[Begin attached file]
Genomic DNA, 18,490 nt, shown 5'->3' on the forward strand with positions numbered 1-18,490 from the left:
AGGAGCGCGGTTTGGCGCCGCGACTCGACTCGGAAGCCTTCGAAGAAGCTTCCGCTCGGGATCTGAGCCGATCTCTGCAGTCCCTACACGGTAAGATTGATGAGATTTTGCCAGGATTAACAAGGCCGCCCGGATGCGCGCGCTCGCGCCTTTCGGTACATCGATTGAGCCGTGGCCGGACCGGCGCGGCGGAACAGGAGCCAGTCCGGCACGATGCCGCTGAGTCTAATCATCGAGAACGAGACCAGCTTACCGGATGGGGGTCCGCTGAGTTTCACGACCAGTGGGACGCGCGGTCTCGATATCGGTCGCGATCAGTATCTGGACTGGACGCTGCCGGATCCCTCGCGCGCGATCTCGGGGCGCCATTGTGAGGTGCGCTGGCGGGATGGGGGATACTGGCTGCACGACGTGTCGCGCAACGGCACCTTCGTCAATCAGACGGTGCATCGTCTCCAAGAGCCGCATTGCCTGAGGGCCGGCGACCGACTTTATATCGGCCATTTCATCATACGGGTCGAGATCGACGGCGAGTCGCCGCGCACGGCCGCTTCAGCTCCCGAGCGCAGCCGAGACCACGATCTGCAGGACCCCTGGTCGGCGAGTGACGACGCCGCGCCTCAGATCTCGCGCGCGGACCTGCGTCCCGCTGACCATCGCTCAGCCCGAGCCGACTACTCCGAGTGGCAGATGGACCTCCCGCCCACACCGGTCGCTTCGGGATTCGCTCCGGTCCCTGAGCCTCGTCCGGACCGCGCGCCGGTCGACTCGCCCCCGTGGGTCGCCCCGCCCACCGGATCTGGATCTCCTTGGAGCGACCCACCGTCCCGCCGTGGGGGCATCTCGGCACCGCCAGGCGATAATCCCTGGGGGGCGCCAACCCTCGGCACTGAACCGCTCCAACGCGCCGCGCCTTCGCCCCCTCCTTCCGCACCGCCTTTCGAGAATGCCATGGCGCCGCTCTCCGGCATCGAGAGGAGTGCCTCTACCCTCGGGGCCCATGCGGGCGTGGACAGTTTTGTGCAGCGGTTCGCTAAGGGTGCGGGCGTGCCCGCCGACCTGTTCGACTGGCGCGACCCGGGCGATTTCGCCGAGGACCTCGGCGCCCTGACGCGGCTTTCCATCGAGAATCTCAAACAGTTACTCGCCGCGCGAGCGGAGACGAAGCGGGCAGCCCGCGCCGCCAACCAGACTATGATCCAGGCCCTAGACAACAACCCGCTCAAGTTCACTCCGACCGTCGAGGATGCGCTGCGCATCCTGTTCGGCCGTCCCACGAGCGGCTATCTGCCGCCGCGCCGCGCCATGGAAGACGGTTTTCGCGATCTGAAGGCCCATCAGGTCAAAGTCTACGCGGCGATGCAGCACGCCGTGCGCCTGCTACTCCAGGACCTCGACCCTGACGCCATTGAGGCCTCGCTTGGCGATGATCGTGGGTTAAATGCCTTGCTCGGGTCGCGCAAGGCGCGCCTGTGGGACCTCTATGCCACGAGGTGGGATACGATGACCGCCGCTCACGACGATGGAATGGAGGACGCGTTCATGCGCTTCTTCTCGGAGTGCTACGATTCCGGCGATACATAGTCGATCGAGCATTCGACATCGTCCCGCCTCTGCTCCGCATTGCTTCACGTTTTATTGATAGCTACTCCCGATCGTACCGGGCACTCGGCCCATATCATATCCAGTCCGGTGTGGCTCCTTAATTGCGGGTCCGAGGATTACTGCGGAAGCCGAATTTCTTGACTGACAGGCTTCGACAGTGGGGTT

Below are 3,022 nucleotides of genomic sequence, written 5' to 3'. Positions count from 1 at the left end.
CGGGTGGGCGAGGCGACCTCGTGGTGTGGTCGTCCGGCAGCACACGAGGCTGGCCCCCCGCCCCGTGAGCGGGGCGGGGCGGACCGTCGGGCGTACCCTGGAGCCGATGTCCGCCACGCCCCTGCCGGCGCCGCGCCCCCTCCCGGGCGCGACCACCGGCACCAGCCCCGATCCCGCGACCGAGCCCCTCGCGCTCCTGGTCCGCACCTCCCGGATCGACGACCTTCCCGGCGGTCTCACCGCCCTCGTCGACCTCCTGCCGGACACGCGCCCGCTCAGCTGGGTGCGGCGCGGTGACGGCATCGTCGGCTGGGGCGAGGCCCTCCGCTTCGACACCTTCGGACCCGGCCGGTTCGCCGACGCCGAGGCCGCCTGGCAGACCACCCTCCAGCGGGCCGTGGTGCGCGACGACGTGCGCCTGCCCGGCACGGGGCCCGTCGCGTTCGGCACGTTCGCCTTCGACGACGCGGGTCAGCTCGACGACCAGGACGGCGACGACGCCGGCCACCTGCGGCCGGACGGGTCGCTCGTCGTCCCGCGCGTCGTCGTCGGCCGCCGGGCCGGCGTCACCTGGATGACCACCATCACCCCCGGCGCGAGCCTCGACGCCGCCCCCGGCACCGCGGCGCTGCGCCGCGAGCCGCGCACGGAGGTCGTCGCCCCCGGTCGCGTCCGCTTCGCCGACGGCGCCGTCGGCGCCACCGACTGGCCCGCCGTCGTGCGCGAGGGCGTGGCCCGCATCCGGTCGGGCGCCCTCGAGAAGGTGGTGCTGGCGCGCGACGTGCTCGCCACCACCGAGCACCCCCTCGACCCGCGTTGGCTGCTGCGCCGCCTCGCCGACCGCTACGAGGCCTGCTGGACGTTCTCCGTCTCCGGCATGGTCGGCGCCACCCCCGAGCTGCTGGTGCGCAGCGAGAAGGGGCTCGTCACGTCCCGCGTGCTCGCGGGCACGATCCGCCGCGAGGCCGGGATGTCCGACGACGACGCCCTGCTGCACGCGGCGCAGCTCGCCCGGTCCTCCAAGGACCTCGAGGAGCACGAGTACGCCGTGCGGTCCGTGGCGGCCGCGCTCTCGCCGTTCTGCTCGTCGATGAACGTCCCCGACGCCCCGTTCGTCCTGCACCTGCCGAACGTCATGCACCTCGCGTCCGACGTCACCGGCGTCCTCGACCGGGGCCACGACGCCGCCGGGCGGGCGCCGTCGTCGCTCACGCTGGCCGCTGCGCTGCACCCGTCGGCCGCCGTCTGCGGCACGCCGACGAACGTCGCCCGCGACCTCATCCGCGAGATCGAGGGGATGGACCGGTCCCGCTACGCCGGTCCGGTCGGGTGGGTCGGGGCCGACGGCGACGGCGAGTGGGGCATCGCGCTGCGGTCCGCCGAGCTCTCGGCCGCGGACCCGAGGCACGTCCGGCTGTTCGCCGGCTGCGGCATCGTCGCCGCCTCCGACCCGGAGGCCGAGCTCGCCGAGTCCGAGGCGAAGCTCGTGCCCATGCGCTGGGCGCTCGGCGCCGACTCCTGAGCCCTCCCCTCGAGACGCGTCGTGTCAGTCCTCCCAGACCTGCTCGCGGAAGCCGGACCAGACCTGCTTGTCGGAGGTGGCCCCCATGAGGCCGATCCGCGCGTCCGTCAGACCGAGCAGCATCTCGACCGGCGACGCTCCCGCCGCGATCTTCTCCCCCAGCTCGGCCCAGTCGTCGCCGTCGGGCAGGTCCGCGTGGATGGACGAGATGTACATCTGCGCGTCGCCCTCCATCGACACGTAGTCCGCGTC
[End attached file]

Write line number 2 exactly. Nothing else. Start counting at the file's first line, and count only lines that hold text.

AGGAGCGCGGTTTGGCGCCGCGACTCGACTCGGAAGCCTTCGAAGAAGCTTCCGCTCGGGATCTGAGCCGATCTCTGCAGTCCCTACACGGTAAGATTGATGAGATTTTGCCAGGATTAACAAGGCCGCCCGGATGCGCGCGCTCGCGCCTTTCGGTACATCGATTGAGCCGTGGCCGGACCGGCGCGGCGGAACAGGAGCCAGTCCGGCACGATGCCGCTGAGTCTAATCATCGAGAACGAGACCAGCTTACCGGATGGGGGTCCGCTGAGTTTCACGACCAGTGGGACGCGCGGTCTCGATATCGGTCGCGATCAGTATCTGGACTGGACGCTGCCGGATCCCTCGCGCGCGATCTCGGGGCGCCATTGTGAGGTGCGCTGGCGGGATGGGGGATACTGGCTGCACGACGTGTCGCGCAACGGCACCTTCGTCAATCAGACGGTGCATCGTCTCCAAGAGCCGCATTGCCTGAGGGCCGGCGACCGACTTTATATCGGCCATTTCATCATACGGGTCGAGATCGACGGCGAGTCGCCGCGCACGGCCGCTTCAGCTCCCGAGCGCAGCCGAGACCACGATCTGCAGGACCCCTGGTCGGCGAGTGACGACGCCGCGCCTCAGATCTCGCGCGCGGACCTGCGTCCCGCTGACCATCGCTCAGCCCGAGCCGACTACTCCGAGTGGCAGATGGACCTCCCGCCCACACCGGTCGCTTCGGGATTCGCTCCGGTCCCTGAGCCTCGTCCGGACCGCGCGCCGGTCGACTCGCCCCCGTGGGTCGCCCCGCCCACCGGATCTGGATCTCCTTGGAGCGACCCACCGTCCCGCCGTGGGGGCATCTCGGCACCGCCAGGCGATAATCCCTGGGGGGCGCCAACCCTCGGCACTGAACCGCTCCAACGCGCCGCGCCTTCGCCCCCTCCTTCCGCACCGCCTTTCGAGAATGCCATGGCGCCGCTCTCCGGCATCGAGAGGAGTGCCTCTACCCTCGGGGCCCATGCGGGCGTGGACAGTTTTGTGCAGCGGTTCGCTAAGGGTGCGGGCGTGCCCGCCGACCTGTTCGACTGGCGCGACCCGGGCGATTTCGCCGAGGACCTCGGCGCCCTGACGCGGCTTTCCATCGAGAATCTCAAACAGTTACTCGCCGCGCGAGCGGAGACGAAGCGGGCAGCCCGCGCCGCCAACCAGACTATGATCCAGGCCCTAGACAACAACCCGCTCAAGTTCACTCCGACCGTCGAGGATGCGCTGCGCATCCTGTTCGGCCGTCCCACGAGCGGCTATCTGCCGCCGCGCCGCGCCATGGAAGACGGTTTTCGCGATCTGAAGGCCCATCAGGTCAAAGTCTACGCGGCGATGCAGCACGCCGTGCGCCTGCTACTCCAGGACCTCGACCCTGACGCCATTGAGGCCTCGCTTGGCGATGATCGTGGGTTAAATGCCTTGCTCGGGTCGCGCAAGGCGCGCCTGTGGGACCTCTATGCCACGAGGTGGGATACGATGACCGCCGCTCACGACGATGGAATGGAGGACGCGTTCATGCGCTTCTTCTCGGAGTGCTACGATTCCGGCGATACATAGTCGATCGAGCATTCGACATCGTCCCGCCTCTGCTCCGCATTGCTTCACGTTTTATTGATAGCTACTCCCGATCGTACCGGGCACTCGGCCCATATCATATCCAGTCCGGTGTGGCTCCTTAATTGCGGGTCCGAGGATTACTGCGGAAGCCGAATTTCTTGACTGACAGGCTTCGACAGTGGGGTT